Hispanic community leaders: More outreach needed for COVID education
Veronica Salcedo, a journalist with Nashville Noticias, and a volunteer distribute personal protective gear at a drive through community event. (Photo: Dulce Torres Guzman/Tennessee Lookout)
With COVID-19 disproportionately affecting members of Tennessee’s Hispanic community, leaders say there’s a need for greater education on preventing the spread of the virus.
Hispanic organizations have been central in helping government officials reach local Hispanic communities.
Journalist Veronica Salcedo is often contacted through Facebook and asked to visit impacted areas to hand out personal protective equipment. Long lines of cars patiently waiting their turn as family members and workers ask for masks for themselves and extended family members.
Salcedo makes small talk with people in each vehicle and learns that just about everyone in the Hispanic community knows someone who’s been affected.
“Wherever we go, people come to us for their masks and we’ve given out food to families without means,” said Salcedo, who works with Nashville Noticias, an online news outlet targeted to Spanish speakers.
In Nashville, Hispanic people account for 29.4 percent of those testing positive for the virus and in Memphis, the rate is 34 percent.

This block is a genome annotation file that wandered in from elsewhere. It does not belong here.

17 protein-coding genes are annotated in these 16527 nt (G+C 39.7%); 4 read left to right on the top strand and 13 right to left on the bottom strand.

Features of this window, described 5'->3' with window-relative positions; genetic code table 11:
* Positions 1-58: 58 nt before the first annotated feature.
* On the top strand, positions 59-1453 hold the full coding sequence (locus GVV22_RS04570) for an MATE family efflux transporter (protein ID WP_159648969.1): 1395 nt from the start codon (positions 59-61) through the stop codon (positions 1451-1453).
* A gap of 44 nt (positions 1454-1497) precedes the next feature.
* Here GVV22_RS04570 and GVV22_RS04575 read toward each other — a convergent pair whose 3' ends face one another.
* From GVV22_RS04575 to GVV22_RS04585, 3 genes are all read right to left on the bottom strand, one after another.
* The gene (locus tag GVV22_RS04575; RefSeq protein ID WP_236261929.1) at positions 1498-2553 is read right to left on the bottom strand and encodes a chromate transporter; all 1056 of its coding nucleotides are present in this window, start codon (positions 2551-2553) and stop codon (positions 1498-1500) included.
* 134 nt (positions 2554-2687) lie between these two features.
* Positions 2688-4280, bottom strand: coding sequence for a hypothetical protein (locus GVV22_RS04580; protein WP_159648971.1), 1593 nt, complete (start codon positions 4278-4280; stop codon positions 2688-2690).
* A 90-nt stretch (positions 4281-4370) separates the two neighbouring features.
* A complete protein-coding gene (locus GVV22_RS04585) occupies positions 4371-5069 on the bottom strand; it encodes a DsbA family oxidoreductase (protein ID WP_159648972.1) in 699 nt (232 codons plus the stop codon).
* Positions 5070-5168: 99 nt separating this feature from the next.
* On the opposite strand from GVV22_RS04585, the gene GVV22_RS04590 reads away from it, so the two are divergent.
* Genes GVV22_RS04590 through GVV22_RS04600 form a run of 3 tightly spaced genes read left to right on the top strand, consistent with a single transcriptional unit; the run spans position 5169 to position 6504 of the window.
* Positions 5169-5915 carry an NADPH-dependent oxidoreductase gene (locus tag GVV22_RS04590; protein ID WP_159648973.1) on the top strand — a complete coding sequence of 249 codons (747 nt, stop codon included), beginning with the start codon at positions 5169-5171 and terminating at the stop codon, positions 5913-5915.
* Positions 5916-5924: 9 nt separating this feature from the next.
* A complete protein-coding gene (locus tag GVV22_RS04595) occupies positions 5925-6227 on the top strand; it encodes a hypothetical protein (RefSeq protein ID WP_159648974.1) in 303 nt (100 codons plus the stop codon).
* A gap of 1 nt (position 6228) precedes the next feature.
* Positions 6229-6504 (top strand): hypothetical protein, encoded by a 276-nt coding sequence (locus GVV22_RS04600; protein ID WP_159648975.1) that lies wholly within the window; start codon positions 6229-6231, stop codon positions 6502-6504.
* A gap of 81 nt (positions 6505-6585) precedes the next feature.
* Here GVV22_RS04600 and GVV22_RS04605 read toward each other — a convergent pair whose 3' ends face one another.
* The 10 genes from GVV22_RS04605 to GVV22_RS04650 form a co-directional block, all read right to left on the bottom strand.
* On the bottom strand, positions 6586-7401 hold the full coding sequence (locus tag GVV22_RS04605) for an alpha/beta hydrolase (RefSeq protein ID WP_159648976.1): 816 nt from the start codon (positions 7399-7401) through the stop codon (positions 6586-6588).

The pandemic has ravaged the Hispanic community and local government has attempted to prevent the spread of infection, but numerous issues have delayed communication efforts due to the reliance on local organizations
“They seem to be passing the ball,” said Yuri Cunza, president of the Nashville Hispanic Chamber of Commerce.
Cunza says the Hispanic population needs more information. Masks aren’t enough, he says, adding the virus is being spread in households and families need tools on prevention.
“There’s a gap that needs to be bridged regarding communication and outreach to the community,” said Cunza.
Fabian Bedne, a representative of the Nashville mayor’s office, says the trouble with adjusting local news is that the diverse Latino community can often speak more than one native language and is a community that has only recently established itself in Tennessee, which means this is all new territory.
“Latinos are not all the same, immigrants are not all the same. Whatever plan we concoct has to include a wide variety of solutions,” said Bedne.
Tennessee’s Hispanic community had primarily received news in Spanish from television, such as the Spanish news channels Univision and Telemundo, but according to Pew Research Center, the internet had begun to rival television, especially when it comes to local news.
Nashville Noticias has effectively reached the Hispanic community through social media and has concentrated their efforts on educating the local community on COVID-19. Individual community members have risen to aid the struggling Hispanic community and have provided the donations that Nashville Noticias redistributes to affected families and oftentimes delivers straight to their homes.
“The Hispanic people responded, such as businesses, and families helped other families suffering from covid,” said Salcedo.
Bedne holds press releases to keep organizations updated with news to be distributed to the local community but says Facebook has become a strong medium for sharing local news due to its use in communicating with family members in other countries.
Other issues include the Hispanic community’s shaky trust in the government, which can mean that officials don’t know how to approach the local community and end up relying on local organizations.
“With new Americans trust is a big deal,” said Bedne.
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